War of the Rebellion: Serial 013 Page 0231 Chapter XXIII. SEVEN-DAYS' BATTLES.

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from us in this battle I have to mourn the loss of the brave, gallant, and beloved Colonel Woodbury, Fourth Michigan Volunteers, and Colonel Cass, Ninth Massachusetts Volunteers, who had escaped the dangers of Mechanicsville and Gaines' Mill, and who were about to see their noble efforts and those of their comrades crowned with success and themselves with honor.

In presenting this my hasty and preliminary report of the services of this corps and of those commands which accidentally or by order served with it, I cannot close it without a tribute in general terms to the gallant officers and men who have day after day contended successfully against immense odds in severe battles, made long marches, endured exposure, fatigue, and hunger without a murmur, and patiently awaited attack of the immense forces of the enemy pouring upon us with a confidence of success. Cheered by the example of their officers; held together by mutual confidence, arising from strict discipline; relying under Providence in the justice of their cause, this gallant band has on three occasions withstood the brunt of attack of the main force of the enemy, and finally driven him from the field when expecting success to crown his efforts-that success the capture of destruction of this army. I am gratified to be able to add that in this movement of the army to its new base, hard pressed as it has been at times, the corps has maintained its discipline and unity, and with its accustomed cheerfulness and confidence has ever been and is now ready for any duty required of it.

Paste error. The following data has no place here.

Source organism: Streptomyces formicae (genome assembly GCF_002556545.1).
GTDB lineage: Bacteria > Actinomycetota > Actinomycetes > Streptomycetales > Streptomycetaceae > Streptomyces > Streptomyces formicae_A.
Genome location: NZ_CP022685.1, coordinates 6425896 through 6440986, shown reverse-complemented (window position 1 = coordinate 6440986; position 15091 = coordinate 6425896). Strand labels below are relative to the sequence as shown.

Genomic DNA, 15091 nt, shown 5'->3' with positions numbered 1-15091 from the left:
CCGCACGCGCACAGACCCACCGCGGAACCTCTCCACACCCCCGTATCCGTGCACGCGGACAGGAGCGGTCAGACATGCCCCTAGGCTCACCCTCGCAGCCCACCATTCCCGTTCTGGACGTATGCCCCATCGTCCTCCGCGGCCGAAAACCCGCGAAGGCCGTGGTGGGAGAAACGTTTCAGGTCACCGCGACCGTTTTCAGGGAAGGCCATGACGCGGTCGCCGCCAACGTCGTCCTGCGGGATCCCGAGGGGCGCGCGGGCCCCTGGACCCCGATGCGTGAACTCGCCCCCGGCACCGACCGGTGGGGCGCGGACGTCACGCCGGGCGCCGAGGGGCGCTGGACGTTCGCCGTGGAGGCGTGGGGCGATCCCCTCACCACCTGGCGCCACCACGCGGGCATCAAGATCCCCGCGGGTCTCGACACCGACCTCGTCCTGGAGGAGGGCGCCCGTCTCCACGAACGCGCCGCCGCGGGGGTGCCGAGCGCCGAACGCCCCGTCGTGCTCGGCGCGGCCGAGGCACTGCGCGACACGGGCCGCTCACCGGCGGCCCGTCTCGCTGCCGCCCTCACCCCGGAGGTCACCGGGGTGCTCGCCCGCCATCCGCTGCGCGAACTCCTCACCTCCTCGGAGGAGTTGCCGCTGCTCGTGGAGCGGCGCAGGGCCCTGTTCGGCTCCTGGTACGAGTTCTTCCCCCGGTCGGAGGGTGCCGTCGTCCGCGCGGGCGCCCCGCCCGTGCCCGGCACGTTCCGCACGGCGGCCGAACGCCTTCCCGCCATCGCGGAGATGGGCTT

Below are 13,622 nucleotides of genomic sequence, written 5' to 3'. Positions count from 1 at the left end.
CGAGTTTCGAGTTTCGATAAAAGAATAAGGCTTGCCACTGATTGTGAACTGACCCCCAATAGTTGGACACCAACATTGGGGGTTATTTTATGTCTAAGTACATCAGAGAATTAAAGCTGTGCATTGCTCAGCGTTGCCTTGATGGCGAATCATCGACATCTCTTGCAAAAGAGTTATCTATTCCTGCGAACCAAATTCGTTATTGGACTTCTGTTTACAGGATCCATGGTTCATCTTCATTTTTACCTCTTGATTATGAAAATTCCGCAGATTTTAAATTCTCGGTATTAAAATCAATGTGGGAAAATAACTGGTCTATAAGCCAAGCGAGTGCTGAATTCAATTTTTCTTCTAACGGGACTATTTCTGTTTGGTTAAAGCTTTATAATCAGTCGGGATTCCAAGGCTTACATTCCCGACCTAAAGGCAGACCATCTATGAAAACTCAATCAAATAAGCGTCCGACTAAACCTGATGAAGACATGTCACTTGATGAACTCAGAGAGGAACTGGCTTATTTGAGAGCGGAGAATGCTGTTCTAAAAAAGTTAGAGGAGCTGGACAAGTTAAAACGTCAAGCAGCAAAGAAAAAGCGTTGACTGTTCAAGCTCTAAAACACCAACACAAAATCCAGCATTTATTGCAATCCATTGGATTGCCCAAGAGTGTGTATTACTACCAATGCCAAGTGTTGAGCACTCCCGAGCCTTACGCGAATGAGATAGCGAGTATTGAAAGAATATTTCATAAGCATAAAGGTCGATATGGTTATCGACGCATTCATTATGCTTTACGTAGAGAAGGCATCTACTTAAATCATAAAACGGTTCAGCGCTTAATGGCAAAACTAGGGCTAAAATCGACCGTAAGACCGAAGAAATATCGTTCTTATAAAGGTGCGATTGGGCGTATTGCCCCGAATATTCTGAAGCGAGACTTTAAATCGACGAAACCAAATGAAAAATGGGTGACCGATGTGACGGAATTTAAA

I am, general, very respectfully, your obedient servant,

F. J. PORTER,

Brigadier-General, Commanding.

Brigadier General S. WILLIAMS,

Assistant Adjutant-General, Army of the Potomac.

HEADQUARTERS FIFTH PROVISIONAL ARMY CORPS, July 8, 1862.

GENERAL: I have the honor to forward to you for the Government at Washington four rebel flags taken in battle by different commands of this corps. Two were captured by the Fourth Regiment Pennsylvania Volunteer Reserve Corps at the battle on the New Market Road, June 30, 1862; another at the same time and place by the Ninth Regiment Pennsylvania Volunteer Reserve Corps, and the fourth by the Eighty-third Pennsylvania Volunteers, Butterfield's brigade, Morell's division, at the battle of Malvern Hill, July 1, 1862.

I desire to state that another flag was taken by a regiment of Couch's division at the battle of Malvern Hill from a rebel regiment which had been already cut to pieces by the destructive fire of Kingsbury's battery. This flag is properly a trophy of this battery, although it is held and claimed by the above-named regiment of Couch's division.

An account of the capture of these flags in attached to each, with the names of the regiments to which they belonged, as well as the names of the captors.

I am, general, very respectfully, your obedient servant,

F. J. PORTER,

Brigadier-General, Commanding.

Brigadier General S. WILLIAMS,

Assistant Adjutant-General.